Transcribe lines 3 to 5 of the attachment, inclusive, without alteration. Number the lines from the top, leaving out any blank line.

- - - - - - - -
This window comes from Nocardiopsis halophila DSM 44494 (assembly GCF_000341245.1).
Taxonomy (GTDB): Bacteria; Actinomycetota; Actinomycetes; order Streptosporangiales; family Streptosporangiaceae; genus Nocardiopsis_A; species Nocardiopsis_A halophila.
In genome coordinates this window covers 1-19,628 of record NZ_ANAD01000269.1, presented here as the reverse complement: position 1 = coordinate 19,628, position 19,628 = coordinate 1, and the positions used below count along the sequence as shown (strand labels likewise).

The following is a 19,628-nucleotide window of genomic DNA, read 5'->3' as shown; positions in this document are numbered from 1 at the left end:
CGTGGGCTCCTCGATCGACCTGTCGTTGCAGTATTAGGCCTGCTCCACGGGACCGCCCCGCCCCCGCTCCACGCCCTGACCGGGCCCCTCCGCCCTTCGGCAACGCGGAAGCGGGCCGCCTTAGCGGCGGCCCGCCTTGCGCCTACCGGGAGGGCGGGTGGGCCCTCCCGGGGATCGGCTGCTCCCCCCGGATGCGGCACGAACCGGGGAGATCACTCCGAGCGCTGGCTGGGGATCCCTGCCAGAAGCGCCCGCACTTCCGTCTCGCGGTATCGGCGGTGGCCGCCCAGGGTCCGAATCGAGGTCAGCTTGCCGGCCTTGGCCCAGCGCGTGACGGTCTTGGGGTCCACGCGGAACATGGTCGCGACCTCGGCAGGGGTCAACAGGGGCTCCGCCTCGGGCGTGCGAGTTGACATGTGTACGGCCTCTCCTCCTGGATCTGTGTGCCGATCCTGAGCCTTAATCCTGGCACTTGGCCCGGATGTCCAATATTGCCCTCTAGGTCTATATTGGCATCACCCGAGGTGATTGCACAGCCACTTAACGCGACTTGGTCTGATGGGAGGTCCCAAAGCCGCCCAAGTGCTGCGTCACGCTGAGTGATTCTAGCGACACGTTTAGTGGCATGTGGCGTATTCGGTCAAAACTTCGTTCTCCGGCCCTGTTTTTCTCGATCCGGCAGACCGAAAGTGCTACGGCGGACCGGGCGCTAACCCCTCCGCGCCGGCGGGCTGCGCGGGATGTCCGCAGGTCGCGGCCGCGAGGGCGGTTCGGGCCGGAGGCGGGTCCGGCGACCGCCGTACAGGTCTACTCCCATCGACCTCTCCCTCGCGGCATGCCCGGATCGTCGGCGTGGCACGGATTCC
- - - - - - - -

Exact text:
In genome coordinates this window covers 1-19,628 of record NZ_ANAD01000269.1, presented here as the reverse complement: position 1 = coordinate 19,628, position 19,628 = coordinate 1, and the positions used below count along the sequence as shown (strand labels likewise).

The following is a 19,628-nucleotide window of genomic DNA, read 5'->3' as shown; positions in this document are numbered from 1 at the left end:
CGTGGGCTCCTCGATCGACCTGTCGTTGCAGTATTAGGCCTGCTCCACGGGACCGCCCCGCCCCCGCTCCACGCCCTGACCGGGCCCCTCCGCCCTTCGGCAACGCGGAAGCGGGCCGCCTTAGCGGCGGCCCGCCTTGCGCCTACCGGGAGGGCGGGTGGGCCCTCCCGGGGATCGGCTGCTCCCCCCGGATGCGGCACGAACCGGGGAGATCACTCCGAGCGCTGGCTGGGGATCCCTGCCAGAAGCGCCCGCACTTCCGTCTCGCGGTATCGGCGGTGGCCGCCCAGGGTCCGAATCGAGGTCAGCTTGCCGGCCTTGGCCCAGCGCGTGACGGTCTTGGGGTCCACGCGGAACATGGTCGCGACCTCGGCAGGGGTCAACAGGGGCTCCGCCTCGGGCGTGCGAGTTGACATGTGTACGGCCTCTCCTCCTGGATCTGTGTGCCGATCCTGAGCCTTAATCCTGGCACTTGGCCCGGATGTCCAATATTGCCCTCTAGGTCTATATTGGCATCACCCGAGGTGATTGCACAGCCACTTAACGCGACTTGGTCTGATGGGAGGTCCCAAAGCCGCCCAAGTGCTGCGTCACGCTGAGTGATTCTAGCGACACGTTTAGTGGCATGTGGCGTATTCGGTCAAAACTTCGTTCTCCGGCCCTGTTTTTCTCGATCCGGCAGACCGAAAGTGCTACGGCGGACCGGGCGCTAACCCCTCCGCGCCGGCGGGCTGCGCGGGATGTCCGCAGGTCGCGGCCGCGAGGGCGGTTCGGGCCGGAGGCGGGTCCGGCGACCGCCGTACAGGTCTACTCCCATCGACCTCTCCCTCGCGGCATGCCCGGATCGTCGGCGTGGCACGGATTCC